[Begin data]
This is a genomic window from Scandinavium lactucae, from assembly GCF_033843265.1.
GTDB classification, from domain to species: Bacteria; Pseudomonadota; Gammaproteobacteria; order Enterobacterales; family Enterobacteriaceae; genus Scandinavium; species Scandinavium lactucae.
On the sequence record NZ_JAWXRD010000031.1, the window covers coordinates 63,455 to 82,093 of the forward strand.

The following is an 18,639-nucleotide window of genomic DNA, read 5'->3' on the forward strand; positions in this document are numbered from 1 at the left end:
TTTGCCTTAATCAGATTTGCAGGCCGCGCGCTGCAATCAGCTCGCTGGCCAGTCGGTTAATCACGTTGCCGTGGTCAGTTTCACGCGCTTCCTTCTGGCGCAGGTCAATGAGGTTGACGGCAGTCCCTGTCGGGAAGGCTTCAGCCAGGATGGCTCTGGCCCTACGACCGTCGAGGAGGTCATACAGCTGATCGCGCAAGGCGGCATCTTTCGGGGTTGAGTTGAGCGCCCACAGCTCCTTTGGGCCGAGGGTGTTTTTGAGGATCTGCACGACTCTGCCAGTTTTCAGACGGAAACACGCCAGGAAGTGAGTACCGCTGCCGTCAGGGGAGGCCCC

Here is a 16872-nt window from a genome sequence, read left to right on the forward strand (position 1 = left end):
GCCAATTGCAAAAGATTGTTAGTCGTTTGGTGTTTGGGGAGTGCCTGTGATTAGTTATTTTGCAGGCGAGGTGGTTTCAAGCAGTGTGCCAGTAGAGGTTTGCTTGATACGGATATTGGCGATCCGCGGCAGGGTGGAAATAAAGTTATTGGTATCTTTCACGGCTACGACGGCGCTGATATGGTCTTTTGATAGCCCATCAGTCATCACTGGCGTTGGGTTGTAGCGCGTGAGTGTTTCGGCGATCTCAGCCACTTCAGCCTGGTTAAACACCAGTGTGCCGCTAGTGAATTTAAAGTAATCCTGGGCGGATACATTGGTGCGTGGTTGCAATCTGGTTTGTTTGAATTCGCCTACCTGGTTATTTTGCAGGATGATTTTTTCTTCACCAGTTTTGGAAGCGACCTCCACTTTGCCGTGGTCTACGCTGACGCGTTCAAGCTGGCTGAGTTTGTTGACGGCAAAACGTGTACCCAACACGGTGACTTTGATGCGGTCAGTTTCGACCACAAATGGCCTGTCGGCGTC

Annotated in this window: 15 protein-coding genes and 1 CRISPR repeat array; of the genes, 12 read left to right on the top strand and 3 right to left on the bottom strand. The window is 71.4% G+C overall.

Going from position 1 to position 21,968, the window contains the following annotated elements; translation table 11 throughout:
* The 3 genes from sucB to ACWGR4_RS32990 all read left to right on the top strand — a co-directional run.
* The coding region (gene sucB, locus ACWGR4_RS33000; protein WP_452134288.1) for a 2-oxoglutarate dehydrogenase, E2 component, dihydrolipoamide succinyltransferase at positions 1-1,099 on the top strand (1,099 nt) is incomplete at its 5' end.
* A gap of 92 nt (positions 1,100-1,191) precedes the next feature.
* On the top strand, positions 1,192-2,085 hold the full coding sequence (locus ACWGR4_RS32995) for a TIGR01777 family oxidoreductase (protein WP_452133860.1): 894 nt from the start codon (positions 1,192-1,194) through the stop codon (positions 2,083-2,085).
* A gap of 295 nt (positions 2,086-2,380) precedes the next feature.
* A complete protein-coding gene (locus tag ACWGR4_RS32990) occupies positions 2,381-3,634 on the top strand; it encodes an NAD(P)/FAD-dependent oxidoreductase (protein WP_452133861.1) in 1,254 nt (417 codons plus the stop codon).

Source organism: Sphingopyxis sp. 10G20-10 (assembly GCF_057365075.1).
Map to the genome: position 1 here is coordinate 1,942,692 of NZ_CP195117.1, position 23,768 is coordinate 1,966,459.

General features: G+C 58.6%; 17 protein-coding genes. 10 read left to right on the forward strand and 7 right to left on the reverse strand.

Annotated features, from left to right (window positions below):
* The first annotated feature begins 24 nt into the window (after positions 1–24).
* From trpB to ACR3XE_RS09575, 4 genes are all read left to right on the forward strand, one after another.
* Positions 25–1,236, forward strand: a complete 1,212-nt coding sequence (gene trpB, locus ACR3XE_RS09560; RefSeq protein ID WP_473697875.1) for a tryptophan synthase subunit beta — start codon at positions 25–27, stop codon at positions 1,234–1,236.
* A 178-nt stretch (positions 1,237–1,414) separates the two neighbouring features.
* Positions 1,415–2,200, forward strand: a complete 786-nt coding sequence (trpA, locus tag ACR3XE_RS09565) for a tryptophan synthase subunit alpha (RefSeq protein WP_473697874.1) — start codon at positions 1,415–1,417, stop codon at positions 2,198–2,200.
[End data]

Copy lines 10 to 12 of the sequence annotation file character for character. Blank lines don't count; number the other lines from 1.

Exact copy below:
* The 3 genes from sucB to ACWGR4_RS32990 all read left to right on the top strand — a co-directional run.
* The coding region (gene sucB, locus ACWGR4_RS33000; protein WP_452134288.1) for a 2-oxoglutarate dehydrogenase, E2 component, dihydrolipoamide succinyltransferase at positions 1-1,099 on the top strand (1,099 nt) is incomplete at its 5' end.
* A gap of 92 nt (positions 1,100-1,191) precedes the next feature.